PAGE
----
RV Maintenance Tips
RV Maintenance is one of those things we all try to put off until we absolutely have to do it. There are some things that even when we finally get around to doing, most of us are doing wrong. There is one item in this article that I didn’t even know we had to do! The ice forming on the inside of one of our walls could have been avoided, and I’m going to tell you how.
It’s no secret by now that no matter what you spent on your RV, the craftsmanship could be better. That being said, they do twist and bounce a lot going down the road, which can lead to things loosening or shifting.
That exact scenario is what led to ice literally forming on the inside of our camper one January morning, and then having to remove the wall paneling and insulation. All of it could have been avoided with an 8 Dollar tube of silicone, if I had known it needed to be done.
Seal Your Windows And Doors
Check for leaks, often. One thing you can do to avoid a leak in the first place is to reseal your window frames and door. RV Windows are a sandwich style frame where the outside and inside squeeze the window opening and are held together with screws.
Over time the screws will loosen causing the frame to not squeeze the walls as tightly as they did before. Putting a small bead of clear silicone around the top and side of each exterior window frame and around your door can prevent water from getting inside your walls.
In our case when the window frame screws had loosened a bit, water got into the top of the window frame. It then ran down the inside of the wall, soaking the insulation and the inside and outside wall. When the cold January air came in, all of that water turned to ice. The frozen interior wall attracted moisture from the air to build more ice throughout the night.
The following morning is when we saw our new snow flake wall paper next to the couch. This led to several days of removing the interior wall panels. Then removing all of the insulation. Using fans for days to dry the exterior wall panel from the inside, and treating the mold that had apparently started growing inside the wall some time ago.
Checking Your RV Tire Pressure
Probably the most commonly overlooked regular maintenance task that we all should be doing. I’m guilty of it myself really. We have all been in a hurry to get where we are going for the day and just hit the road while saying “eh, they’re round. Let’s go“.
Since going full time one thing I have learned the hard way is that it is much better to waste a minute now than a day later. How long does it really take to check the tire pressure? Not very long at all. We have 6 tires on our RV and it takes me less than 5 minutes to manually check them all.
If we put it in park, we check them before we put it back in drive. That’s our current procedure, and it hasn’t ever once bitten us in the ass. I prefer to check my tires with a tire pressure gauge manually. For one reason I get to stretch my legs a little bit longer at the rest stop.
The other reason, is that I get a visual of every single tire every single time. I know guys that swear by their Tire Pressure Monitoring System (TPMS) and won’t travel without one. I’m not knocking them either.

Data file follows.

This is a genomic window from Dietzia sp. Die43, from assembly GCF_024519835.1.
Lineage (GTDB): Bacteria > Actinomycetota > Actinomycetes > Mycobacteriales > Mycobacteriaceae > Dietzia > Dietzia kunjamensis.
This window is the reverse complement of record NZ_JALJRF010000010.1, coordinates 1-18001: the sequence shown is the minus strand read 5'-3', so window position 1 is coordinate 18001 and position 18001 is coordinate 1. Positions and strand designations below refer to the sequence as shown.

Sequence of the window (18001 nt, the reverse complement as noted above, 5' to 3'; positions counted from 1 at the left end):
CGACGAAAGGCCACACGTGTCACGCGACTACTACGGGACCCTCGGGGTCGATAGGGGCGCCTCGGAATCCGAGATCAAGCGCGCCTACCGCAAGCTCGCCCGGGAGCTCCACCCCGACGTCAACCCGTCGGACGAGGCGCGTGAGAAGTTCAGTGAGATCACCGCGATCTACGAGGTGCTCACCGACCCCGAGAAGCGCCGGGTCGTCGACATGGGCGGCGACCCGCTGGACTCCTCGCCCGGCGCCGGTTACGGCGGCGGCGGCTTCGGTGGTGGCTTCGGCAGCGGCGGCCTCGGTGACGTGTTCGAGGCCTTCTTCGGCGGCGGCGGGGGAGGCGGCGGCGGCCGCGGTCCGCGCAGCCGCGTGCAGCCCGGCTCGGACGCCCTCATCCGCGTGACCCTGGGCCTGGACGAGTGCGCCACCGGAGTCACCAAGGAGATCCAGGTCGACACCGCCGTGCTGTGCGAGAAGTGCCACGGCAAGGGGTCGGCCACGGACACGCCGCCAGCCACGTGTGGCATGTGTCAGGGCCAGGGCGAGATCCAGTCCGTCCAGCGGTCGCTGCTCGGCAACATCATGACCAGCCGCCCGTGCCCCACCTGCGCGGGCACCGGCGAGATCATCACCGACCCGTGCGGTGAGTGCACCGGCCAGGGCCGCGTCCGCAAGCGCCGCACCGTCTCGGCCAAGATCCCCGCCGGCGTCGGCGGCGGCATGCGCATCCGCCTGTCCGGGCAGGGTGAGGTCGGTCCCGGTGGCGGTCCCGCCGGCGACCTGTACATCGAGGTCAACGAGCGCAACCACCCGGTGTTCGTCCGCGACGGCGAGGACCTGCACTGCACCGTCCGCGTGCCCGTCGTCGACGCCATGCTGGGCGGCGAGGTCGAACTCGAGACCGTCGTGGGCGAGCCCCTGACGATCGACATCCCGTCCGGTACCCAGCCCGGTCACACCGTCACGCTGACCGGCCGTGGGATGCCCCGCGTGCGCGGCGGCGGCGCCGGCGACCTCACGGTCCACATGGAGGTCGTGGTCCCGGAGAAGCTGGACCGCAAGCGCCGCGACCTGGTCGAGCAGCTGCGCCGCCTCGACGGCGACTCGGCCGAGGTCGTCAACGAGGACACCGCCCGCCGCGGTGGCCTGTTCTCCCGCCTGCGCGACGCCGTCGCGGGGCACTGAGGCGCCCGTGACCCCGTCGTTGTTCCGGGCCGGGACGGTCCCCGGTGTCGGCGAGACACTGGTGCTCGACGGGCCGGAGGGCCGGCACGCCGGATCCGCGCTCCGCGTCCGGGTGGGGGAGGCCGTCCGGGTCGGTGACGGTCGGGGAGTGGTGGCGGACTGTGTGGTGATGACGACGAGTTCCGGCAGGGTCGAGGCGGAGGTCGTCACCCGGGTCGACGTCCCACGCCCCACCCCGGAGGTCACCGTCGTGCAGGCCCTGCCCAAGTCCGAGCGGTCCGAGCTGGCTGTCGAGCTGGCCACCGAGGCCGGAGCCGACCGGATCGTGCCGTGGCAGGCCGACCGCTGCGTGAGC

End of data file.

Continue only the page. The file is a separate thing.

Do You Need A TPMS
You should get an add on TPMS like the one pictured here and always have the peace of mind knowing your tires are the right pressure even while going down the road. They come in really handy if you run something over after your last manual check and have a tire starting to go down in pressure. You can catch it before it goes flat and blows out taking RV Body Panels with it.
What a TPMS can’t tell you is how much tread is left on your tire, if the tread is wearing evenly, or if there is a chunk missing out of the sidewall from that curb you scuffed going around the corner. Don’t forget to check the Inside sidewall too! Perhaps the best way to do is is with a TPMS and a manual inspection every time you stop.
Pro Tip: Check the pressure in your Spare Tire Too!
Did you know that RV Tires have an expiration date?
RV Tires have a date stamped on them when they are manufactured. Even if you only drive your RV to the campground on the other side of town twice a year, they are going to need to be replaced at some point. There are many opinions on how long they last, my opinion is about 5 years. The amount of sun exposure your RV tires get every year will affect this number.
Grease Your RV Wheel Bearings
Many of todays new Fifth Wheels and Travel Trailers come with an easy to grease wheel bearing system. Under the center cap of your wheel is a zerc fitting that you can pop a grease gun on and fill your bearings with fresh grease.
Most of us, IF we ever do grease our bearings, do it wrong. If you just pop the center cap off and pump some grease in there, sure it’s better than nothing, but it isn’t the right way to do it.
(Read: How To Improve Your RV Shower)
The right way to freshen up your wheel bearing grease it to jack up the axle until the tire can rotate. Then pop your grease gun onto the fitting. Next, while pumping the grease gun, continually rotate your tire, pumping until NEW grease starts to come out.
Don’t just stop when SOME grease comes out. Rotating the tire while greasing will avoid and dry spots or air pockets in the the bearings, as well as make sure new grease pushes all of the old grease out. You may need up to an entire tube of grease for each wheel, depending on how well its been done before you purchased your RV.
I love the Lucas Red N Tacky. We just did 9,500 miles on our last loop through the good ole USA, and with each freshen up of the grease, could feel an immediate difference in the rolling resistance of our trailer. You should be replacing your grease every 3,000 or so miles to keep everything rolling smooth.